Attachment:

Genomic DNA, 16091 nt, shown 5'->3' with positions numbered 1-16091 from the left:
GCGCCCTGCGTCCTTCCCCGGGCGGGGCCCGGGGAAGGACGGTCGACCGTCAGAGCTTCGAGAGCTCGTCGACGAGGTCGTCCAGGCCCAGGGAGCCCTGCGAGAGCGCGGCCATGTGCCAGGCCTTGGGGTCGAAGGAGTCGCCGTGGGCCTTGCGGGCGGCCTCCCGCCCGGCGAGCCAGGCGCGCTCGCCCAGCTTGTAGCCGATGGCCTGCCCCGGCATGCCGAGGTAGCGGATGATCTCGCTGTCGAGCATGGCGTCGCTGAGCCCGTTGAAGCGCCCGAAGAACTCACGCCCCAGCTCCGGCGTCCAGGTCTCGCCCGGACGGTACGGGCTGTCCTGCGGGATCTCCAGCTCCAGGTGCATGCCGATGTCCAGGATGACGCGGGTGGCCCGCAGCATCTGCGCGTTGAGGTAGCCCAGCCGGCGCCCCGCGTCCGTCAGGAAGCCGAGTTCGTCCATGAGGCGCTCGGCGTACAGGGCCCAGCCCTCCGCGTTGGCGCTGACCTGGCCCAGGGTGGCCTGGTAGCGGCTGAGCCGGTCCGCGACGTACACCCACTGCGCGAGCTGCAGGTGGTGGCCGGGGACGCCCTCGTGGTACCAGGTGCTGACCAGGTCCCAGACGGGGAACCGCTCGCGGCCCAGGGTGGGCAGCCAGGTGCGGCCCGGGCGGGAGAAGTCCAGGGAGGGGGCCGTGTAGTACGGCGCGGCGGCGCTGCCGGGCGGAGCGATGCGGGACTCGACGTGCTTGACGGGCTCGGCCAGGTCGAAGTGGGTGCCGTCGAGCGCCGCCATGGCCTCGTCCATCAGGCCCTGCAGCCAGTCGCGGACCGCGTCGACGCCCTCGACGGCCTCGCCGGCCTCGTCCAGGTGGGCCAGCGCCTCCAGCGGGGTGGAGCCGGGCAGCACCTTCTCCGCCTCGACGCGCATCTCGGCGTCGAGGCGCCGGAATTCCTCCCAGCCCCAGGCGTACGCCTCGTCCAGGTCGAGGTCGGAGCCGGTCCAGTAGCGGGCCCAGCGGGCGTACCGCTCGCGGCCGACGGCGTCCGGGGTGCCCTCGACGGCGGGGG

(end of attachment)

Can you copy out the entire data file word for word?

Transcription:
Genomic DNA, 16091 nt, shown 5'->3' with positions numbered 1-16091 from the left:
GCGCCCTGCGTCCTTCCCCGGGCGGGGCCCGGGGAAGGACGGTCGACCGTCAGAGCTTCGAGAGCTCGTCGACGAGGTCGTCCAGGCCCAGGGAGCCCTGCGAGAGCGCGGCCATGTGCCAGGCCTTGGGGTCGAAGGAGTCGCCGTGGGCCTTGCGGGCGGCCTCCCGCCCGGCGAGCCAGGCGCGCTCGCCCAGCTTGTAGCCGATGGCCTGCCCCGGCATGCCGAGGTAGCGGATGATCTCGCTGTCGAGCATGGCGTCGCTGAGCCCGTTGAAGCGCCCGAAGAACTCACGCCCCAGCTCCGGCGTCCAGGTCTCGCCCGGACGGTACGGGCTGTCCTGCGGGATCTCCAGCTCCAGGTGCATGCCGATGTCCAGGATGACGCGGGTGGCCCGCAGCATCTGCGCGTTGAGGTAGCCCAGCCGGCGCCCCGCGTCCGTCAGGAAGCCGAGTTCGTCCATGAGGCGCTCGGCGTACAGGGCCCAGCCCTCCGCGTTGGCGCTGACCTGGCCCAGGGTGGCCTGGTAGCGGCTGAGCCGGTCCGCGACGTACACCCACTGCGCGAGCTGCAGGTGGTGGCCGGGGACGCCCTCGTGGTACCAGGTGCTGACCAGGTCCCAGACGGGGAACCGCTCGCGGCCCAGGGTGGGCAGCCAGGTGCGGCCCGGGCGGGAGAAGTCCAGGGAGGGGGCCGTGTAGTACGGCGCGGCGGCGCTGCCGGGCGGAGCGATGCGGGACTCGACGTGCTTGACGGGCTCGGCCAGGTCGAAGTGGGTGCCGTCGAGCGCCGCCATGGCCTCGTCCATCAGGCCCTGCAGCCAGTCGCGGACCGCGTCGACGCCCTCGACGGCCTCGCCGGCCTCGTCCAGGTGGGCCAGCGCCTCCAGCGGGGTGGAGCCGGGCAGCACCTTCTCCGCCTCGACGCGCATCTCGGCGTCGAGGCGCCGGAATTCCTCCCAGCCCCAGGCGTACGCCTCGTCCAGGTCGAGGTCGGAGCCGGTCCAGTAGCGGGCCCAGCGGGCGTACCGCTCGCGGCCGACGGCGTCCGGGGTGCCCTCGACGGCGGGGG